Fact: insulation cannot be effective unless something stops air from moving through or around the insulation and carrying heat with it. Yes, spray foam or T&G foam boards, for example, are natural air barriers, as well as being effective at slowing heat transfer by conduction. But that’s not the whole story.
A homeowner in northern New York wanted to eliminate ice forming at the edge of his roof and causing problems. The entire house has cathedral ceilings with ceiling cavities insulated with R-30 batts. Since there was no access to the cavities from inside and the roof was old and damaged by ice buildup, the contractor recommended removing the roof and batts, filling the entire cavity with spray foam, then installing a new roof.
It should have worked. So the homeowner was horrified the following winter to find that the ice on the roof was far worse than in the past. There was ice on all four sides of the house!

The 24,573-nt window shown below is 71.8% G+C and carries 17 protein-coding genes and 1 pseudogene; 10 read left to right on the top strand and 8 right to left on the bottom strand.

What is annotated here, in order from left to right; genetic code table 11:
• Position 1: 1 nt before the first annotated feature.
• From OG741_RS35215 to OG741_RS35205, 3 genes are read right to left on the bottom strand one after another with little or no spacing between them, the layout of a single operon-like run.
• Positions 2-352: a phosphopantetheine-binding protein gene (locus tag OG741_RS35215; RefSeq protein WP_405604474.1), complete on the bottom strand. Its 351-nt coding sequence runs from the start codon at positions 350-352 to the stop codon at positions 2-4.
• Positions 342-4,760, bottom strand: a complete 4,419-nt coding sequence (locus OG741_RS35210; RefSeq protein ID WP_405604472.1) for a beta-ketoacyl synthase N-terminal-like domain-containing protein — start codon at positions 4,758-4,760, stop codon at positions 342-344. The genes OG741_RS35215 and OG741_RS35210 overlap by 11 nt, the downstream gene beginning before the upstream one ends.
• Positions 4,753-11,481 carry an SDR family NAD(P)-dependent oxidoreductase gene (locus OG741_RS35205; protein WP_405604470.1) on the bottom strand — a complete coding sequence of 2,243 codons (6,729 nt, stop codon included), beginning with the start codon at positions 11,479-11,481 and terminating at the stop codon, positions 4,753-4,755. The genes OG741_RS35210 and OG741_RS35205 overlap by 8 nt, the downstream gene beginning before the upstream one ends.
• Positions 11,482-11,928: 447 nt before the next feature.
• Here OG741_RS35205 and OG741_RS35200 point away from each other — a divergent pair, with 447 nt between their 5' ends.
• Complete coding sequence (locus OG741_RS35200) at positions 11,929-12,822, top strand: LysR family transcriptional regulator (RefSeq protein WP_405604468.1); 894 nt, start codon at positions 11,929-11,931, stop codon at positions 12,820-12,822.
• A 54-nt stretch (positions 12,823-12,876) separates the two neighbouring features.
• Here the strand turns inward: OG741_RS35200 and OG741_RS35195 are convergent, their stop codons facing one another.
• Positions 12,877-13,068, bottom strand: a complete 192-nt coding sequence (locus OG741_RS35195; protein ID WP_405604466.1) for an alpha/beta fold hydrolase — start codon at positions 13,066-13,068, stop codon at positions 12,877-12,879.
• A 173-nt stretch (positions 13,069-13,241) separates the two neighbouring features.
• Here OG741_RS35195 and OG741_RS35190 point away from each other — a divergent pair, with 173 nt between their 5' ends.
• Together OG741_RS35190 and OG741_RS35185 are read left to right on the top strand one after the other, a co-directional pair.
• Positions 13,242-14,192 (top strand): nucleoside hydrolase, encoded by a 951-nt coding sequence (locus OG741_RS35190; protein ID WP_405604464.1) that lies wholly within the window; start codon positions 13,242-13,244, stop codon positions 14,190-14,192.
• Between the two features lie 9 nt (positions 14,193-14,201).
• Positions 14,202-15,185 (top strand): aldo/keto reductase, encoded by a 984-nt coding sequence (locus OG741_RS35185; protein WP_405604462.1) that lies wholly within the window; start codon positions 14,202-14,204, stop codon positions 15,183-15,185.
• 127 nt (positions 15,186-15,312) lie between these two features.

The reason: Heat from inside the home was getting to the underside of the roof. But how? Baseboard radiators on the exterior walls heated the home. There were ventilated soffits all around the exterior, and the contractor chose not to fill them with foam. The sidewalls, like the original cathedral ceilings, were insulated with fiberglass batts.
When an area of the new roof was removed, it turned out that the foam insulation didn’t fully fill the roof cavity; there was a moderate gap between the foam and the roof deck, and the exterior wall top plate wasn’t sealed with foam.
Heat from the radiators entered the exterior wall cavities where it traveled upward as warm air. It then leaked around the top plate into the soffit and continued up the gap between insulation and roof deck, warming the roof deck enough to create ice dams on all sides of the house.
The boundaries weren’t aligned.
More REMODELING articles about home performance:
Snowball’s Chance: Ice Dams and Home Performance